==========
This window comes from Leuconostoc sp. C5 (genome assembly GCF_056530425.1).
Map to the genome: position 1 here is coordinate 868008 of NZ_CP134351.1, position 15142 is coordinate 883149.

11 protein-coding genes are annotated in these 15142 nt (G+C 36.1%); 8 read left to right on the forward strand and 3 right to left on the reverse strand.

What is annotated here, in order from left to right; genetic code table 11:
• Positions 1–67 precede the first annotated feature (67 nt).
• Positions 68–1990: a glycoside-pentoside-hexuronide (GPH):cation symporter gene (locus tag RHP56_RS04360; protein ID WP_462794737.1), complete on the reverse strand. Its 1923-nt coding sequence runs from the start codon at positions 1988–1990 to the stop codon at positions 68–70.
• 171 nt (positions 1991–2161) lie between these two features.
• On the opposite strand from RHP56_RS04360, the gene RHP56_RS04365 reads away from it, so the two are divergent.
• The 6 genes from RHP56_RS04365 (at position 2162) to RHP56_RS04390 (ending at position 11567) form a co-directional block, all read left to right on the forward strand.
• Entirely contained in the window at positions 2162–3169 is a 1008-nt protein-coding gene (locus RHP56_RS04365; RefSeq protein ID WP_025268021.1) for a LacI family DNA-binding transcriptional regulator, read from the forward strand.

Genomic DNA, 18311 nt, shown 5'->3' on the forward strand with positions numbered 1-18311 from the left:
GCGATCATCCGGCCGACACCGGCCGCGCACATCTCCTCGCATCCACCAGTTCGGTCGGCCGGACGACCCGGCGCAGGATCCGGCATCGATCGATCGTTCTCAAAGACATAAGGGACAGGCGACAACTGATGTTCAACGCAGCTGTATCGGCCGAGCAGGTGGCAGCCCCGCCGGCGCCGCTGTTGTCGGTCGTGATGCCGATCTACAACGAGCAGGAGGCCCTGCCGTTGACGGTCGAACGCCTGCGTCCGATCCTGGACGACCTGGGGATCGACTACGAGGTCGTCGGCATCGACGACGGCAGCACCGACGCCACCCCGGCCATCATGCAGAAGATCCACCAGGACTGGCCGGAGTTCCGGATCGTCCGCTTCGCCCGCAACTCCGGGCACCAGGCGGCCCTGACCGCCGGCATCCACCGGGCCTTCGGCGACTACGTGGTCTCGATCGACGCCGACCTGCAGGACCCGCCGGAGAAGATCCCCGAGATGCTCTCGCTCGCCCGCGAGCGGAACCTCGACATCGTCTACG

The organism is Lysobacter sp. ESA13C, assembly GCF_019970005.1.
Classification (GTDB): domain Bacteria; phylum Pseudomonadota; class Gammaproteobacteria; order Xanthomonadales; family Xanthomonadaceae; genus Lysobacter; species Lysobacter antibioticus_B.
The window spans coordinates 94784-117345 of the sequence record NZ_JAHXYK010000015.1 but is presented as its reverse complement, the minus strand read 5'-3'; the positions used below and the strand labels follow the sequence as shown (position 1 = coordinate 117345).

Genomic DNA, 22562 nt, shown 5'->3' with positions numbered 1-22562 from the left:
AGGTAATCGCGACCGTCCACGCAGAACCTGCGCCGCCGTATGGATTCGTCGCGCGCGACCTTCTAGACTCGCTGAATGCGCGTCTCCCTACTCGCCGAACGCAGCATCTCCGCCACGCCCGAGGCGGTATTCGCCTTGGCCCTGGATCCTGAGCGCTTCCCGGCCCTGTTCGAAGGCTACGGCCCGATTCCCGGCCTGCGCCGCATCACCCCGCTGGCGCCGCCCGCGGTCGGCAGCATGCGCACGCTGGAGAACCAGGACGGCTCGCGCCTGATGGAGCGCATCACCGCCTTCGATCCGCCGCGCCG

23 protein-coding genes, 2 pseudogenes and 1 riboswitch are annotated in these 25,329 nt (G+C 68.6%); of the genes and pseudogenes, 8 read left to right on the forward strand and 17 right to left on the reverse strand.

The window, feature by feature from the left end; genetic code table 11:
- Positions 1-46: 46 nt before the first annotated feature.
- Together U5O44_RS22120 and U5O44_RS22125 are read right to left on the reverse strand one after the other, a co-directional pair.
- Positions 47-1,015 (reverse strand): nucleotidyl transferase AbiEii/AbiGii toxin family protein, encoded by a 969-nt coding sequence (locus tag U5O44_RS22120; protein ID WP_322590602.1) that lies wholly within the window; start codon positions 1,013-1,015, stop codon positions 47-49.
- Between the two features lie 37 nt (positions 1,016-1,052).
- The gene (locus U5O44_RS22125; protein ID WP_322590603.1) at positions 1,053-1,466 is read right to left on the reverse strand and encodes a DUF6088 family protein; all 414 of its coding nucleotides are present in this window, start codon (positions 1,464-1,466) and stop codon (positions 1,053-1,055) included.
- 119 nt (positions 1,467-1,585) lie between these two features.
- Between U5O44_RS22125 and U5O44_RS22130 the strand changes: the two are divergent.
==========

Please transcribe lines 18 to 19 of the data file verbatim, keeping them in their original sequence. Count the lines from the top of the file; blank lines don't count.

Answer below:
23 protein-coding genes, 2 pseudogenes and 1 riboswitch are annotated in these 25,329 nt (G+C 68.6%); of the genes and pseudogenes, 8 read left to right on the forward strand and 17 right to left on the reverse strand.

The window, feature by feature from the left end; genetic code table 11: